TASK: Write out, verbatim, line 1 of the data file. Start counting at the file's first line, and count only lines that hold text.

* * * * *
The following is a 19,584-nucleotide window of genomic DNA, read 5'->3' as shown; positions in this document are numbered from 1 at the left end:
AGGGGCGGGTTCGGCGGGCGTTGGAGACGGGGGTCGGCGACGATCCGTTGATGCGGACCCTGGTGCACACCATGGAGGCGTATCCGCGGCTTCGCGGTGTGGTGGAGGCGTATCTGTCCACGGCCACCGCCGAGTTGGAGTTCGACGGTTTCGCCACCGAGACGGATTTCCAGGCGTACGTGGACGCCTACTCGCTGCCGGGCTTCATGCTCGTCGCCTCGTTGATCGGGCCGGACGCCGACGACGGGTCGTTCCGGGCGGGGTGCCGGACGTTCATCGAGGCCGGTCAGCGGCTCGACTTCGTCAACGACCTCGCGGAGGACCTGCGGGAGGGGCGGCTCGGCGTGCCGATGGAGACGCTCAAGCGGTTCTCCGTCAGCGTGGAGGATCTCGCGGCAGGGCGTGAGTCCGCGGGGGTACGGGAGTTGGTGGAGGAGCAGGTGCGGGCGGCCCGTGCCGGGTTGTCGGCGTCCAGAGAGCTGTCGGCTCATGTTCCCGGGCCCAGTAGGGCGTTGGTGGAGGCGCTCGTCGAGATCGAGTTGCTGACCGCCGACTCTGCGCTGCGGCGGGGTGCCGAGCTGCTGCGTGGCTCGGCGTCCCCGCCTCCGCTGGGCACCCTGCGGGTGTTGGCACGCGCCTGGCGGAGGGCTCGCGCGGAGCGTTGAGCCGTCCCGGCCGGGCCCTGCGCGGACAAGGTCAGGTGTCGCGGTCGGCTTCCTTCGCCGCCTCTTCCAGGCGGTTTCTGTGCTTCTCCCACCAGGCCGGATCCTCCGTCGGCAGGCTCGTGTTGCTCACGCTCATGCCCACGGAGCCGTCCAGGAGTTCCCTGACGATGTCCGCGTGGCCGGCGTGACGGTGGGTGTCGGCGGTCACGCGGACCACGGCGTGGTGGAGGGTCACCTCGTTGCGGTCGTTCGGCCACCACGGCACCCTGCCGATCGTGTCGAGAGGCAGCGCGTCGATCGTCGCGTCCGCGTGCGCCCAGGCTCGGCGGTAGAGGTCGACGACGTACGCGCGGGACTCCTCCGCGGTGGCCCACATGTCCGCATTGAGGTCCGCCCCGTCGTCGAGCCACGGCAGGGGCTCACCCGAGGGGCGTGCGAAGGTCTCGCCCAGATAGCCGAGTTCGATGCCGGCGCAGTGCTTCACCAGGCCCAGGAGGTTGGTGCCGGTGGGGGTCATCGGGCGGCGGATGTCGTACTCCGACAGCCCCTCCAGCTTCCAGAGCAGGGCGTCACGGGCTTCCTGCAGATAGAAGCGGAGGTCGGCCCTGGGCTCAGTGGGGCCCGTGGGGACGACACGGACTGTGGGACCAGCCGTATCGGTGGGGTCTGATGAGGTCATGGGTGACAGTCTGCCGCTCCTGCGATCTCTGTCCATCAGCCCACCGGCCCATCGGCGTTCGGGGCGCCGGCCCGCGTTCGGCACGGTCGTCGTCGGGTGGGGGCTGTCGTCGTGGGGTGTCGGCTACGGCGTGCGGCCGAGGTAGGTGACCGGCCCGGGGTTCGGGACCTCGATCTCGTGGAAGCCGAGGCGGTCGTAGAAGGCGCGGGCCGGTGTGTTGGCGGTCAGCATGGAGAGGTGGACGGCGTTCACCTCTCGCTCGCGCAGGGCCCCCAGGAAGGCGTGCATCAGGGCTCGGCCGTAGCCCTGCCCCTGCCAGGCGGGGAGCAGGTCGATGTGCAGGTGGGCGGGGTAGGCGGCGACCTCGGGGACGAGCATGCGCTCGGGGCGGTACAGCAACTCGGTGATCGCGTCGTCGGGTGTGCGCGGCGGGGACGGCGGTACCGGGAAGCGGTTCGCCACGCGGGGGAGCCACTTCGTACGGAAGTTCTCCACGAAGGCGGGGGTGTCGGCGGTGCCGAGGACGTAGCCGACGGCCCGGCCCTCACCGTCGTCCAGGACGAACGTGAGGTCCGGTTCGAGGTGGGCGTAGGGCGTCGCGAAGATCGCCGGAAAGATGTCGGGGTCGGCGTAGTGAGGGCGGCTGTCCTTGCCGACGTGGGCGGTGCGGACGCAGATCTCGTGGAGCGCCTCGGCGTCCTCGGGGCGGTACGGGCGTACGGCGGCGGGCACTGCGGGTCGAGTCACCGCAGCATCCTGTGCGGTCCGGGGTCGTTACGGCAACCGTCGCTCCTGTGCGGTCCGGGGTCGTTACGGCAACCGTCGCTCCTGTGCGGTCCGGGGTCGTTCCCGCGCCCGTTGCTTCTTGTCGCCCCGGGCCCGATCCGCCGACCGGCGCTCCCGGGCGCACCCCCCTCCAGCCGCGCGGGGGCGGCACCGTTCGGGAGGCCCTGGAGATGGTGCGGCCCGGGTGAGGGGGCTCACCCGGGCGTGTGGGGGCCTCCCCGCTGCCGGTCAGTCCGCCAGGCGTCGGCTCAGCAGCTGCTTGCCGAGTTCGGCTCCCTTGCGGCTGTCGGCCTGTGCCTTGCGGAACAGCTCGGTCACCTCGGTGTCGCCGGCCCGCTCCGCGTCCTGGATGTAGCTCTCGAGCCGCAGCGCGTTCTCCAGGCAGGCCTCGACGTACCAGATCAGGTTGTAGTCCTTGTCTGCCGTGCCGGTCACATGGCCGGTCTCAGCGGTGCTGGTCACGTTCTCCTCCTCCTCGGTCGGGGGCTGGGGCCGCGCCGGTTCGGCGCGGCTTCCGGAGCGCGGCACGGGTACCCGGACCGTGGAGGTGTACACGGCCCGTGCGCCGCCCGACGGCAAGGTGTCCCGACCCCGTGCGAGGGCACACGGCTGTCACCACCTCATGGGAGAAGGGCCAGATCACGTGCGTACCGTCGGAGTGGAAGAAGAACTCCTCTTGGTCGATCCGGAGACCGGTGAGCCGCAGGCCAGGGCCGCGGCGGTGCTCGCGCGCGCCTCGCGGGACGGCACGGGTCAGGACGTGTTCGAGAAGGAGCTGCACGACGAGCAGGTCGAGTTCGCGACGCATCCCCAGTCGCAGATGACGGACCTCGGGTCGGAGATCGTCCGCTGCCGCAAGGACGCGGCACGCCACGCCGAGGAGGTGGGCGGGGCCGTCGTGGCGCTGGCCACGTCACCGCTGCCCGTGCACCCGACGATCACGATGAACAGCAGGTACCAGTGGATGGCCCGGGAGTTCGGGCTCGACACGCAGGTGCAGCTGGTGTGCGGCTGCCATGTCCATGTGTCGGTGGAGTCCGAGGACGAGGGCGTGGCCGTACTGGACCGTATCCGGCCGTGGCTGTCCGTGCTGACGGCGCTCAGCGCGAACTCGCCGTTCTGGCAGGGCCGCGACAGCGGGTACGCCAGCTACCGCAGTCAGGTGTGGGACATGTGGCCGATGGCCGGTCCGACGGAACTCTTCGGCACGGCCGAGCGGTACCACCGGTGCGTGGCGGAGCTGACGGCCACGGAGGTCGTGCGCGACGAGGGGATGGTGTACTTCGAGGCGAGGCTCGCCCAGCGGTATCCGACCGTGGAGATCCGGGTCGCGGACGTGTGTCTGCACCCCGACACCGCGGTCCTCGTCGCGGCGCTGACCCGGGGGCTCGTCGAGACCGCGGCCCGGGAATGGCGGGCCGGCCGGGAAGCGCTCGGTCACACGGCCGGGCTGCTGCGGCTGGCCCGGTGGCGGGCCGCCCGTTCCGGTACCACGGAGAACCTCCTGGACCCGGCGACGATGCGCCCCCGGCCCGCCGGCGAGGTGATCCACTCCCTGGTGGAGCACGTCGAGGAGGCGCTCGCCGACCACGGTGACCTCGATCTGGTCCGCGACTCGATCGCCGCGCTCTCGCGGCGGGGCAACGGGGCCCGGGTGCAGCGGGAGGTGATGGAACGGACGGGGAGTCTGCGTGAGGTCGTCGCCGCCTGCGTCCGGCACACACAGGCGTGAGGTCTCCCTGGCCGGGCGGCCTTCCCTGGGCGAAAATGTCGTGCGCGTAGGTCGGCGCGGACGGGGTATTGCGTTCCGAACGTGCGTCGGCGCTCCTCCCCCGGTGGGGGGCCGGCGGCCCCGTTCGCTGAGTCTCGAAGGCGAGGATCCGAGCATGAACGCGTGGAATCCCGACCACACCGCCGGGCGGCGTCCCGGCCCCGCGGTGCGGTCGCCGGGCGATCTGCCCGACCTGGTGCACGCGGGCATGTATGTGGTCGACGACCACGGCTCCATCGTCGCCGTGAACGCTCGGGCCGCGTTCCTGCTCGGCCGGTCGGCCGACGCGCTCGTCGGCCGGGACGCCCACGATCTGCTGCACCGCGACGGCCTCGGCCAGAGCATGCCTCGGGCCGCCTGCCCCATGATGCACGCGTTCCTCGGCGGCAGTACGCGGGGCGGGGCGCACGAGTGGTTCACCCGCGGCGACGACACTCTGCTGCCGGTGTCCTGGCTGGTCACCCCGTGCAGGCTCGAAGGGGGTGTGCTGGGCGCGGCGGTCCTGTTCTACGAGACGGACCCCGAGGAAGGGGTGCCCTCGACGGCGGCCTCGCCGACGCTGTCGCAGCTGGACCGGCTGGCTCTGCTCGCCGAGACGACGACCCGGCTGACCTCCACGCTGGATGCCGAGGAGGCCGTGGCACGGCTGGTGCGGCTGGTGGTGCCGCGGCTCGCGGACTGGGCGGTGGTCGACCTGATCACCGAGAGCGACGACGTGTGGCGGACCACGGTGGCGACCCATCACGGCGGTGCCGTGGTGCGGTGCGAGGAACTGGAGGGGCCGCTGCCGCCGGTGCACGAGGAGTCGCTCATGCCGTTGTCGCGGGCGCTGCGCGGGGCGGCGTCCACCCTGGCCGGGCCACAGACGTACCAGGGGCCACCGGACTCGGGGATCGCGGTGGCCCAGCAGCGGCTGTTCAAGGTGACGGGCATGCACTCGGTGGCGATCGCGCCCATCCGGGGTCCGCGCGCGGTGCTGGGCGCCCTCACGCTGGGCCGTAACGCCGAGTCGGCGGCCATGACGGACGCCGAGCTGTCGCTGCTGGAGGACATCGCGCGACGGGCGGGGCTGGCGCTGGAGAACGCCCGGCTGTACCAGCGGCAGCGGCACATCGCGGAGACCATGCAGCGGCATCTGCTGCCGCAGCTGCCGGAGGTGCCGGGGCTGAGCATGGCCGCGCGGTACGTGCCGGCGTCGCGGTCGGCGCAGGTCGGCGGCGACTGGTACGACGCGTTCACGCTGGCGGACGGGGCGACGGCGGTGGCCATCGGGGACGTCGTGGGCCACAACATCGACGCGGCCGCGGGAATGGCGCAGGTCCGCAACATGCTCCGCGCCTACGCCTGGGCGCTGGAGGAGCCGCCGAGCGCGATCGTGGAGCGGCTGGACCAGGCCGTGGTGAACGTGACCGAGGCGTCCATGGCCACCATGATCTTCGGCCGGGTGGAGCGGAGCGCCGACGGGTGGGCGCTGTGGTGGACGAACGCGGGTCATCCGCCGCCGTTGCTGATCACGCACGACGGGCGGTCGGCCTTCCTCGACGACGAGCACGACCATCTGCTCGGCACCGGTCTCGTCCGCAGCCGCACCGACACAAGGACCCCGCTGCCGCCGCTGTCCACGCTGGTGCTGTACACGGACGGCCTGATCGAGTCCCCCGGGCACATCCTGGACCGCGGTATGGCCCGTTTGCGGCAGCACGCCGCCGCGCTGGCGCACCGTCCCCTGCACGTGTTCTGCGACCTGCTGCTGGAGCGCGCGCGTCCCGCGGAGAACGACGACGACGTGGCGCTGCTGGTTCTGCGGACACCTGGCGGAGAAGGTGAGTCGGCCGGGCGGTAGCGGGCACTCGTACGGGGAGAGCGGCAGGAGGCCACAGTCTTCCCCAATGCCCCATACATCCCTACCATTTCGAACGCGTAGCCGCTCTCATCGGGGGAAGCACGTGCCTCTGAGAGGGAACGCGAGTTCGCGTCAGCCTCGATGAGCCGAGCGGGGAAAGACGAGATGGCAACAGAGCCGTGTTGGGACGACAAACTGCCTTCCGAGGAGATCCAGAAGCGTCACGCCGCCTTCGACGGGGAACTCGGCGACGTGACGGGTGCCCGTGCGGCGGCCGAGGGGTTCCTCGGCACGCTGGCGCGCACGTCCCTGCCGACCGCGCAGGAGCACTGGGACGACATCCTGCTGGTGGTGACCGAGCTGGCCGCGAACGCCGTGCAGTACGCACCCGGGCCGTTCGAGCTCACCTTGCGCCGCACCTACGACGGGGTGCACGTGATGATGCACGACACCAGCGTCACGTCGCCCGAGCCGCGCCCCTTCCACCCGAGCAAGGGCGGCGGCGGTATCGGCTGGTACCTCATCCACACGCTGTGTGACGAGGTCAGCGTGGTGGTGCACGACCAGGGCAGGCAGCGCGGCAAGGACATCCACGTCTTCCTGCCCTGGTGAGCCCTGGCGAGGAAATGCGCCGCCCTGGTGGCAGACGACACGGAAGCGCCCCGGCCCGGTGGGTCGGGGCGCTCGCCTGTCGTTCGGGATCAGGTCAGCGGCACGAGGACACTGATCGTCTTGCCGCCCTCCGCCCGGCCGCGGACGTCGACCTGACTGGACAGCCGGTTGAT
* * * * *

The following is a 19,584-nucleotide window of genomic DNA, read 5'->3' as shown; positions in this document are numbered from 1 at the left end: